The Report of the Mid Staffordshire NHS Foundation Trust Public Inquiry goes into some detail when considering the impact of social influences on nursing staff and other NHS employees. Volume 3, in particular, has large sections dedicated to NHS culture and values.
A couple of articles have drawn a connection with classic social psychology experiments into obedience and conformity. This earlier social science research has a bearing on the impact of social influences on the behaviour of health workers and their ability to maintain professional standards in certain cultural environments.
Kapur, N. (2014). Mid-Staffordshire Hospital and the Francis Report: what does psychology have to offer? The Psychologist: the professional journal of the British Psychological Society, January 2014, Vol 27(10), pp 16-20.
The full original version of this UCL manuscript is also available.
An earlier Nursing Times article touches on these issues:
Mee, S. (2013). Is workplace culture an excuse for poor care? Nursing Times. April 9-15th 2013; Vol.109(14): pp.14-6.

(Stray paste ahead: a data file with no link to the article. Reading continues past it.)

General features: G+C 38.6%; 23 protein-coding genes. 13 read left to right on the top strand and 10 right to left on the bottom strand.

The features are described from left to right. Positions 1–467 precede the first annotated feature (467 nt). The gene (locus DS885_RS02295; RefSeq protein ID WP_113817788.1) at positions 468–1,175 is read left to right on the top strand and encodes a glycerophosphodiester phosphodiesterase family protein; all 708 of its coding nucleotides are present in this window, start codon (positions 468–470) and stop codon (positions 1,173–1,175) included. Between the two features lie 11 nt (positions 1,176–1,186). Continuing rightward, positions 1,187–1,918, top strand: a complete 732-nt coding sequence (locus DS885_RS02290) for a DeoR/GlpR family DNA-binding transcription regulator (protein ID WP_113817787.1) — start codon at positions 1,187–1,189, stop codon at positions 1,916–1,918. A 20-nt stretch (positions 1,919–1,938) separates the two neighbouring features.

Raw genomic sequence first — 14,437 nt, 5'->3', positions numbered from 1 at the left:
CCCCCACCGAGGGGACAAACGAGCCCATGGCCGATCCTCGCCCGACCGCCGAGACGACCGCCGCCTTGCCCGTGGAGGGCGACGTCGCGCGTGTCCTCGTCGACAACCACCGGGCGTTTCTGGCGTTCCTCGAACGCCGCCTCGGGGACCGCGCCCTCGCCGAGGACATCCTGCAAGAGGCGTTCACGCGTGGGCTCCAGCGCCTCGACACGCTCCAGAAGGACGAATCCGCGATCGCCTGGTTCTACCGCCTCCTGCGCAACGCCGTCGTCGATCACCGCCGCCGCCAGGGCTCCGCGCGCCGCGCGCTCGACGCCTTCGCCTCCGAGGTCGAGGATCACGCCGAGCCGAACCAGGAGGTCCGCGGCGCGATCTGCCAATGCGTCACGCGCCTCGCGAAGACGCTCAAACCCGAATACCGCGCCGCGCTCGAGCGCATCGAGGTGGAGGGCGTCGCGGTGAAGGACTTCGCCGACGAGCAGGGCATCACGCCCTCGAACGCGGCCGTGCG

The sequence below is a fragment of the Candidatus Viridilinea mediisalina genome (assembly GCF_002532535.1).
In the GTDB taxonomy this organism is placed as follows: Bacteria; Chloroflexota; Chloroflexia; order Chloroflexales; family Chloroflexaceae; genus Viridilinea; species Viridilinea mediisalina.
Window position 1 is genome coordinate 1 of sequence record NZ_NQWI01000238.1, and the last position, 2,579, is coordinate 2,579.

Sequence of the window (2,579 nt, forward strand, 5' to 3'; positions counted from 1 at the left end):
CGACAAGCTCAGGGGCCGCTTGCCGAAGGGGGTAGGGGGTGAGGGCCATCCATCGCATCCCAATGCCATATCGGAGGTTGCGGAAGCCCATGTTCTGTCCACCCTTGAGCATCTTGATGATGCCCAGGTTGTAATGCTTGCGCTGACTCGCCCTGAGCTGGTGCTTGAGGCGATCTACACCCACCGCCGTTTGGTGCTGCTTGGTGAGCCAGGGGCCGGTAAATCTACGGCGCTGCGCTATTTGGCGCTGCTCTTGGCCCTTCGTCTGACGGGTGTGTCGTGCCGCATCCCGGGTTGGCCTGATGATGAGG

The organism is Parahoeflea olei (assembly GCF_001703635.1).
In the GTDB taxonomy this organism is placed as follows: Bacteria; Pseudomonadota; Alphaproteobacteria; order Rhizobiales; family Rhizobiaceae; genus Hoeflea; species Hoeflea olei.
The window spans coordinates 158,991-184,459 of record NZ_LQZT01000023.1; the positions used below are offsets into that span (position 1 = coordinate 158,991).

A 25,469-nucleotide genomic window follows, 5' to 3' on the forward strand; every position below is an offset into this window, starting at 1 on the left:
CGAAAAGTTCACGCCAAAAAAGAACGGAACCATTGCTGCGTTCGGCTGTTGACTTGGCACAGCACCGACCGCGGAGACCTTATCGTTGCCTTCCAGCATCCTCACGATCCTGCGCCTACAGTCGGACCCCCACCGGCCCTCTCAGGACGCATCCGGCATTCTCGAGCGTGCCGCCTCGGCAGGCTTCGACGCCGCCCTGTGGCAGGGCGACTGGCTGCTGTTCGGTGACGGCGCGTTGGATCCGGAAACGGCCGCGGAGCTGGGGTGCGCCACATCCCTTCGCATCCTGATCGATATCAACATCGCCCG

Milgram: Influential But Not Infallible
On the other hand, Milgram’s classic obedience study has itself come into question in recent critical reviews, and is no longer accepted universally as being a “gold standard” example of impartiality in interpretation or objectivity and good experimental design in social psychological research methodology.
Full Text Link (Note: This article requires a suitable Athens password, a journal subscription or payment for access).
Gibson, S. (2013). “The last possible resort”: A forgotten prod and the in situ standardization of Stanley Milgram’s voice-feedback condition. History of Psychology. August 2013; 16(3): 177-94.
Haslam, SA. Reicher, SD. (2012). Contesting the “nature” of conformity: what Milgram and Zimbardo’s studies really show. PLoS Biology. 2012; 10(11): e1001426. [Epub November 20th 2012].